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A Look Back on February 2014: City Honors Local Businesses’ Legacy in Black History Month Celebration

RALEIGH, NC – Legacy became the theme for Raleigh’s Black History month celebration, with the City honoring more than a dozen local, black-owned businesses for their history of community engagement over the last 25 years. The “Celebrating Legacies” event was presented by the City’s Parks, Recreation, and Cultural Resources Department and hosted by ABC Channel 11 reporter, Tamara Gibbs. The event was held at the Tarboro Road Community Center on Saturday, February 22, 2014. Gibbs opened the segment with a moving sentiment regarding the importance of Black History Month and its relevance to the history of  America. “It is not just Black history; it is everyone’s history,” Gibbs said, going on to address the  term ‘legacy.’ She said it expressed the unique gift that comes from knowing and appreciating one’s history. Further, she encouraged attendees to reflect on what they want to leave behind and how they want to be remembered.

The honorees were each given a certificate of recognition and a pin by Raleigh Mayor McFarlane.  Those businesses recognized were: The Becton Law Group, PLLC, Brown Realty, Clinkscales Daycare, Currie Law Firm, Gospel King Records, Grips Babershop, Holland & Holland Eye Care Center, Law Offices of Amos Link, LeCount’s Catering, Pearson’s Insurance, Poe Rental Properties, Poole’s Salon of Beauty, Raleigh Urgent Care Center, Telza & Johnny Perry Real Estate, Tri-City Realty, WakeMed, and White’s Barbershop. The last to receive recognition was Treshawn Boyd, a 15-year-old youth honoree who has long been involved with the Saint Monica Teen Center.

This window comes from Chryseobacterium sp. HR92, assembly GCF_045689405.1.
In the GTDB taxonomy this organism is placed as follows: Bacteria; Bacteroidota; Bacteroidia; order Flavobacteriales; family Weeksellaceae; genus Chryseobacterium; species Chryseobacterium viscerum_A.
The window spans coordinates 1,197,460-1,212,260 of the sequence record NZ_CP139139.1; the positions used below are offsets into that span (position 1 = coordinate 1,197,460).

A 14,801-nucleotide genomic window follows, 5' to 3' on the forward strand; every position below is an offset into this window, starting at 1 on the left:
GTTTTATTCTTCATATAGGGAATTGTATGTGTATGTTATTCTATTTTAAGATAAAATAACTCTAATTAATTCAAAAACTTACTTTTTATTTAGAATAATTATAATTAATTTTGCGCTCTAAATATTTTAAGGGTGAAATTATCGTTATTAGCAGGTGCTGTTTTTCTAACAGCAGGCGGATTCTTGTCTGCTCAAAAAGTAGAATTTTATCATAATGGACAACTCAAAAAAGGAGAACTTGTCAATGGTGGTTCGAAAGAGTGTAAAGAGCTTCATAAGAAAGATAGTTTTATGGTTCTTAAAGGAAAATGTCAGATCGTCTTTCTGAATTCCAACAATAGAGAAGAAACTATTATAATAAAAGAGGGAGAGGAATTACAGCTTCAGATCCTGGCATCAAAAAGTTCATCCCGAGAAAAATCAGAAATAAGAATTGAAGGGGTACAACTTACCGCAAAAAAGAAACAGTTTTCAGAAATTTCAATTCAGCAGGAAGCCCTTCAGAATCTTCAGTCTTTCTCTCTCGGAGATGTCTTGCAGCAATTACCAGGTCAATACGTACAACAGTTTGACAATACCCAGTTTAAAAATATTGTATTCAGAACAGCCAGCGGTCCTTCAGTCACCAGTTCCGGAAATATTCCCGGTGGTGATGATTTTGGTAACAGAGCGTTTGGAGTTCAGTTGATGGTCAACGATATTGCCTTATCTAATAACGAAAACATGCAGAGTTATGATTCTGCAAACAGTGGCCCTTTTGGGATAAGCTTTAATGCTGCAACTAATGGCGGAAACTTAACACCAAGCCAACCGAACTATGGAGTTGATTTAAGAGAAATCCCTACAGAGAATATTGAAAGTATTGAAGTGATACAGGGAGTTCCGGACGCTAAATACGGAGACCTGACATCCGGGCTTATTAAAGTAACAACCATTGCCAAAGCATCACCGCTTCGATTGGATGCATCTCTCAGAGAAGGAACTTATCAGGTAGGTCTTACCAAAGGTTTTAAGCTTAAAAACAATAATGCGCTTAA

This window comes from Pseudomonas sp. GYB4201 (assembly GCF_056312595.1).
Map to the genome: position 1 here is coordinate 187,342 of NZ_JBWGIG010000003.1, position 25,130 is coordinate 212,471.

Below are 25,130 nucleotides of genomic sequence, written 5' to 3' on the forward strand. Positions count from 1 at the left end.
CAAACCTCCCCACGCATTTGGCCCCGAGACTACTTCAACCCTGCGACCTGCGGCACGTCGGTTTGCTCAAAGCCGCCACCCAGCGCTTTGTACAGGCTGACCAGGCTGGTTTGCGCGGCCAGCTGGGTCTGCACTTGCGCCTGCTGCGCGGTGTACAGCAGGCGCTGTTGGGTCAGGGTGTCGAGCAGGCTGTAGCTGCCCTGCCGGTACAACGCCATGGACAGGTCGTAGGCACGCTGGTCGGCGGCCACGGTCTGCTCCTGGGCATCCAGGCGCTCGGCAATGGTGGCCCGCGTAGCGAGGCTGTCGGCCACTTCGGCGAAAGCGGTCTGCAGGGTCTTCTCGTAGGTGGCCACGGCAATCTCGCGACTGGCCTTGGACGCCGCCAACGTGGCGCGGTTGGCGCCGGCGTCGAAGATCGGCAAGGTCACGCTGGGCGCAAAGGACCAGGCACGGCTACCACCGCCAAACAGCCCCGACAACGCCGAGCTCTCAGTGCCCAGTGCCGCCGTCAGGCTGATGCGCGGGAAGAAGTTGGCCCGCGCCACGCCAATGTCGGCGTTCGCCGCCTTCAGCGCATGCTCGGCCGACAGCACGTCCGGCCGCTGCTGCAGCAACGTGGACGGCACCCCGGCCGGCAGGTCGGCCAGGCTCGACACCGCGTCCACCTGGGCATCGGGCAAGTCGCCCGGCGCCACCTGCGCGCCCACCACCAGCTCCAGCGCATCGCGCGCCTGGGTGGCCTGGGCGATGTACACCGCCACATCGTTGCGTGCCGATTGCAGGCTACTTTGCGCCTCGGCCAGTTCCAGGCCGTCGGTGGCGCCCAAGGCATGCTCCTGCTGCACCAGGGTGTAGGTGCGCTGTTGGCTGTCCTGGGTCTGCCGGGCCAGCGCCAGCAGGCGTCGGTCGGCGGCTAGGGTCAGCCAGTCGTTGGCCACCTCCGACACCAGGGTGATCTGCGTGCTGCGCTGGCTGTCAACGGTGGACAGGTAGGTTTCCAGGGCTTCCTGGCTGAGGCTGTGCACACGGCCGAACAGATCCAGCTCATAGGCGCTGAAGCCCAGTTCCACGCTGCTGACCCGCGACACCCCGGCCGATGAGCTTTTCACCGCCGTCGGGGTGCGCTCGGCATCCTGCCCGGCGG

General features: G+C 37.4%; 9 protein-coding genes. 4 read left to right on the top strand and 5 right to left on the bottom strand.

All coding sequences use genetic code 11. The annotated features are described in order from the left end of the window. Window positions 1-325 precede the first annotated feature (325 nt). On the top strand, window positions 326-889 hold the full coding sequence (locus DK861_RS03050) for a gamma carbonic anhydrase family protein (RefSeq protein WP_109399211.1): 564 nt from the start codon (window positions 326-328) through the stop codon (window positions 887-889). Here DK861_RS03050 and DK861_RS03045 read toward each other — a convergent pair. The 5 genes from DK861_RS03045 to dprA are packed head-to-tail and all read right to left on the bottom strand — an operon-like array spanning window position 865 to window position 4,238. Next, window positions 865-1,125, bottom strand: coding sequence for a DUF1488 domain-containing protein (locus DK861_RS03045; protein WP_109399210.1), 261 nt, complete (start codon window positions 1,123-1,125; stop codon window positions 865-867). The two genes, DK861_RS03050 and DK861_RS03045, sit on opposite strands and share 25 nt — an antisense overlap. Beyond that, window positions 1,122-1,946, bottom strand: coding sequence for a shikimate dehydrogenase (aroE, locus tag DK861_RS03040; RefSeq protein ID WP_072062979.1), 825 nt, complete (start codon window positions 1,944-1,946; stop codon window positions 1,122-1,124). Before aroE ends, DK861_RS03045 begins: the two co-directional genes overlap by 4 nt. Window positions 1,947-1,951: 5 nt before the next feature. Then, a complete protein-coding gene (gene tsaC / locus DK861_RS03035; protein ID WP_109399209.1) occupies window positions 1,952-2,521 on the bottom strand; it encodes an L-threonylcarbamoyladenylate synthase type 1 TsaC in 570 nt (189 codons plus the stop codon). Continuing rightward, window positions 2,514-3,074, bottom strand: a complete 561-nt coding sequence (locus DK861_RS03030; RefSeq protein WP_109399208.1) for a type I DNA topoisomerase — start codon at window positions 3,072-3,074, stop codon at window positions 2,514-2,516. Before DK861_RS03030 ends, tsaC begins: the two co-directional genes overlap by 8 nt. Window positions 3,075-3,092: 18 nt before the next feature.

Gibbs shared the stage with a panel of other community leaders including Mayor McFarlane; James West, Wake County Commissioner of District 5; Venessa Harrison, President, AT&T NC; Donald R. Gintzig, CEO, WakeMed Health & Hospitals; Harvey Schmitt, CEO, Raleigh Chamber of Commerce; and Raleigh Councilman Eugene Weeks, as well as representatives from the offices of Senators Kay Hagen and Richard Burr, and Wake County Board of Education. AT&T’s Harrison underscored Gibbs’ point regarding the importance of black history every day, reaffirming AT&T’s commitment to the community and the shared understanding of giving back. WakeMed’s Gintzig, who took to the podium after Harrison, brought forth a resounding laugh from the audience with his clarification of his whiteness. “Now, I’m not black, but this is our history,” Gintzig said, emphasizing the word ‘our.’ “Legacy is a gift, just as WakeMed is a gift to the community.” Schmitt congratulated the honorees and acknowledged the level of difficulty in being successful as a small business. “They say it takes 10,000 hours to be an expert; and if that is the case, these individuals are experts 10 times over,” said Schmitt.

Local community activist, Octavia Rainey, was also on hand to address the attendees. Gibbs returned to the podium to further make note of Rainey’s dedication, stating, “Octavia’s feet are firmly planted in her community and her history, but her hands are always reaching out and above to the leaders of the community.” Area resident Charmey Morgan sang “Lift Every Voice and Sing,” during which the entirety of the room stood, with many singing along with her.  She also performed “Amazing Grace.”

Following the awards ceremony, attendees lunched on North Carolina barbeque and mingled with the honorees.

By Lindsay Glosson

 

Black History Month - Celebrating Legacies

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Photo by Paul Aina (The City Insight)


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